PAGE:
It is common during a civil war that a government’s counterinsurgency operations result in internally displaced persons seeking refuge from the violence by leaving their communities. However, many civilians alternatively choose to stay in their homes and seek accommodation from the rebels. It is, therefore, puzzling that in a civil war situation when rebel cadres often cannot protect civilians, civilians would remain in their communities. This article argues that the wartime provision of public services motivates civilians to stay with the rebel group because it demonstrates the group’s capability for and commitment to developing civilians’ welfare and livelihoods. This argument offers insight into an unanswered question in the literature regarding internal displacement in a civil war: Why do some civilians, when facing protection issues in rebel-held areas, choose to stay, while others opt to leave? Using novel survey data collected over two phases from the former Federally Administered Tribal Area (FATA) in Pakistan, a two-step Bayesian propensity score analysis reveals that the civilians who received rebel services are less likely to leave their places of residence. Civilians would pursue long-term goals during the crossfire between the government and rebel forces; wartime provisions of public services allow civilians to seriously consider the possibility of improving their lives.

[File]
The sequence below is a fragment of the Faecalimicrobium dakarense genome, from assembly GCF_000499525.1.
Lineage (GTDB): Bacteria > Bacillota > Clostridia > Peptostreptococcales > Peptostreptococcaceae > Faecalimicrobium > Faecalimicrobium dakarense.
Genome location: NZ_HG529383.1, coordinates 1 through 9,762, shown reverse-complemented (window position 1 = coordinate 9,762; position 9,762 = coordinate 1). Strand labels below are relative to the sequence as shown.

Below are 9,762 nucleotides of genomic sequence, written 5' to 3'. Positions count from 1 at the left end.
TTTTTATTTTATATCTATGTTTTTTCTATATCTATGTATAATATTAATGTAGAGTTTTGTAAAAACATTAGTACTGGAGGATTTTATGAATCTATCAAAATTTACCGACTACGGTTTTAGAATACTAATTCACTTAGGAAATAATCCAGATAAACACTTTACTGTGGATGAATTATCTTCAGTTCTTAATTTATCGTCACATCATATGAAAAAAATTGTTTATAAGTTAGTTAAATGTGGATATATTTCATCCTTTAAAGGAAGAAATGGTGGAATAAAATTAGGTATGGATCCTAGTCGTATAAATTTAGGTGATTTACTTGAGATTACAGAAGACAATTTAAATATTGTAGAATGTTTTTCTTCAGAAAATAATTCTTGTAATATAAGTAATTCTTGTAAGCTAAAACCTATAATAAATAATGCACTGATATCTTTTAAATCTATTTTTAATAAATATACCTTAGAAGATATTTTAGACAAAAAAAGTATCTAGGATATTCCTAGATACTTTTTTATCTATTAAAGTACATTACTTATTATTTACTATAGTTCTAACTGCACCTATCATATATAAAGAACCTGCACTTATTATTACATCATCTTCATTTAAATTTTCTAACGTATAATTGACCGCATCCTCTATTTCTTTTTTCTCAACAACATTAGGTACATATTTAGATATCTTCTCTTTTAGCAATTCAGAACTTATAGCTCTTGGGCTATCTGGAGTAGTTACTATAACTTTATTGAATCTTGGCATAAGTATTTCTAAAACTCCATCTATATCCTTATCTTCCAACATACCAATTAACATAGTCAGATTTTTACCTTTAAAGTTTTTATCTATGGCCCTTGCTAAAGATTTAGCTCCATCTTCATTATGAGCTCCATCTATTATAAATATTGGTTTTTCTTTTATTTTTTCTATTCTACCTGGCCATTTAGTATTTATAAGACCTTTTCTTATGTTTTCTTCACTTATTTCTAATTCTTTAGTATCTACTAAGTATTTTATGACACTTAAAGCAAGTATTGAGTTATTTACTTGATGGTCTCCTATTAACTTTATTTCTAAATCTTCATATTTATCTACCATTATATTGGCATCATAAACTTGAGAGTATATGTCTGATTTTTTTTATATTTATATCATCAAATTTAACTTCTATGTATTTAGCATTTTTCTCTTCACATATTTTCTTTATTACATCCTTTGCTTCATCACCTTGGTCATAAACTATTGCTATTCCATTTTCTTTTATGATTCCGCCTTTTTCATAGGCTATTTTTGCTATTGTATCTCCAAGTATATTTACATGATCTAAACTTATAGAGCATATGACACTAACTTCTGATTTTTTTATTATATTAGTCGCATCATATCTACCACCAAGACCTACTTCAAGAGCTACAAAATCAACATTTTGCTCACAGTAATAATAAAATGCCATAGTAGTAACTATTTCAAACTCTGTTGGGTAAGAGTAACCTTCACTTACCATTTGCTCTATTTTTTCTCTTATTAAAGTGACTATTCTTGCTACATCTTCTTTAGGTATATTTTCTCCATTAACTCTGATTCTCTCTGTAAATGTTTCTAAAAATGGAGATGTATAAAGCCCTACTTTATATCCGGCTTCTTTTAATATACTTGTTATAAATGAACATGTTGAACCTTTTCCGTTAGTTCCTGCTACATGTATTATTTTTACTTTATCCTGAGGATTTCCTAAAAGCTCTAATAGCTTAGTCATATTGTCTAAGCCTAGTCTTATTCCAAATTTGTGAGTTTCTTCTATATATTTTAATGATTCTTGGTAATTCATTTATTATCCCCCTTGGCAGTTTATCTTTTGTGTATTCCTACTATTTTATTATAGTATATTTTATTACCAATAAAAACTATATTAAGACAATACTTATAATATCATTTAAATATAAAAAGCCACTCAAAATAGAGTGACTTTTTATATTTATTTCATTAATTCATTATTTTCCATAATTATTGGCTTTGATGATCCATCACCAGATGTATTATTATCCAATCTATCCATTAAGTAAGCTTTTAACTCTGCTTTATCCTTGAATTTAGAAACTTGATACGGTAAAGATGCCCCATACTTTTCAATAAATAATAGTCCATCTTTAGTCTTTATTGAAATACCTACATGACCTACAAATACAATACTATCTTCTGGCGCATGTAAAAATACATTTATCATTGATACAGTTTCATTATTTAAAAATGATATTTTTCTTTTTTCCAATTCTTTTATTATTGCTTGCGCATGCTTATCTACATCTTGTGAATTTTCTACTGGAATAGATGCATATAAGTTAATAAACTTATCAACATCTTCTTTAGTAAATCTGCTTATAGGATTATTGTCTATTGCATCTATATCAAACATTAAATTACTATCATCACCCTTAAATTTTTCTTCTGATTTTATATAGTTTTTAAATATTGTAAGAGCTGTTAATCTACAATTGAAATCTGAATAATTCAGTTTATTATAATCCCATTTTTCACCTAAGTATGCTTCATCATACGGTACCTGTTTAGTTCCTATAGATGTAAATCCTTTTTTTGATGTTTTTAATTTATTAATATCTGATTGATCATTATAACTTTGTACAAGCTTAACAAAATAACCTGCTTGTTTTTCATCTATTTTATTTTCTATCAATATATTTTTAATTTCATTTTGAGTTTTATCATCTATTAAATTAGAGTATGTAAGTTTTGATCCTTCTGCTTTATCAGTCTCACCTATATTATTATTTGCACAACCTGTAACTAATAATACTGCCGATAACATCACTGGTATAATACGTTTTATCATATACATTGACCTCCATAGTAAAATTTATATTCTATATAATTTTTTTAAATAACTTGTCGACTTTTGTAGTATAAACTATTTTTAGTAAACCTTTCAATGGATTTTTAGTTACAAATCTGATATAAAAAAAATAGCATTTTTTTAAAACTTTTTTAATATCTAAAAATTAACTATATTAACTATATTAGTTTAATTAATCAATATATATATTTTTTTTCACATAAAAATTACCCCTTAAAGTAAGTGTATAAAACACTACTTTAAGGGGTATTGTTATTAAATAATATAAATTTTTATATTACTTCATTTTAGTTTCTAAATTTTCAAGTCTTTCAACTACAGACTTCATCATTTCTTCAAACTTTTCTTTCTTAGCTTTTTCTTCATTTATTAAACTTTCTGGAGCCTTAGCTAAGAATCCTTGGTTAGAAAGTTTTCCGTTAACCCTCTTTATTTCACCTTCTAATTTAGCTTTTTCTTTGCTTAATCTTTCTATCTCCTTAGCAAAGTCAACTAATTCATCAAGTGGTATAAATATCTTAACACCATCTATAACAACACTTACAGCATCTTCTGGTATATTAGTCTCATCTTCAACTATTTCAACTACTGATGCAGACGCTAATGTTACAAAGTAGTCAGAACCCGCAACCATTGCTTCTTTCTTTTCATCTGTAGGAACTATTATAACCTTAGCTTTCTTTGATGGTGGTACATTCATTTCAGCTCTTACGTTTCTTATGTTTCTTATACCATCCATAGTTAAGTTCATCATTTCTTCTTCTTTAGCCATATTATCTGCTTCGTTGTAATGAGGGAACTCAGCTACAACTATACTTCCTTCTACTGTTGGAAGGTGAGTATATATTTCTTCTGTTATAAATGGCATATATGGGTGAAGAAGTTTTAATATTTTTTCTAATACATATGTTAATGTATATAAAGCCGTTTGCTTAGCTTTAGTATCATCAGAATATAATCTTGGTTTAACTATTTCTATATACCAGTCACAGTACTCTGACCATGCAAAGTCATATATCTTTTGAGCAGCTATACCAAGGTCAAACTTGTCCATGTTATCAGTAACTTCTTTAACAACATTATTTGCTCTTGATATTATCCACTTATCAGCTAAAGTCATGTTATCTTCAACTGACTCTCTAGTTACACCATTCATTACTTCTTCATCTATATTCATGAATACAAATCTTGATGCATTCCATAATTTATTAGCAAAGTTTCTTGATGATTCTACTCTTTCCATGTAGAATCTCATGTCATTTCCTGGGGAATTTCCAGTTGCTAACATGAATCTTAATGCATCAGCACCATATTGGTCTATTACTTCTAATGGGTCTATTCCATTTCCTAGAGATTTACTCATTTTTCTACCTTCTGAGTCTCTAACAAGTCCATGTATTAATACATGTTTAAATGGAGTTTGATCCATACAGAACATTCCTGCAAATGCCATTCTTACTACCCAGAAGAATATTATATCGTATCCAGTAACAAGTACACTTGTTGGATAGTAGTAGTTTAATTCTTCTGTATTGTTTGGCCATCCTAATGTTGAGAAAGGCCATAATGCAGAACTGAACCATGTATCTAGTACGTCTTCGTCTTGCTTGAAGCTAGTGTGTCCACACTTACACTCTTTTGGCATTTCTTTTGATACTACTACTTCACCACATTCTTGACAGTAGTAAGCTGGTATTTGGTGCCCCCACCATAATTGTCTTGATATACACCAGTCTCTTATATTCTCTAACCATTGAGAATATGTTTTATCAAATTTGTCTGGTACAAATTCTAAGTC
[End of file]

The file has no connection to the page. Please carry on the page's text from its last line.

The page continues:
This was originally published on SAGE Publications Ltd: Journal of Peace Research: Table of Contents.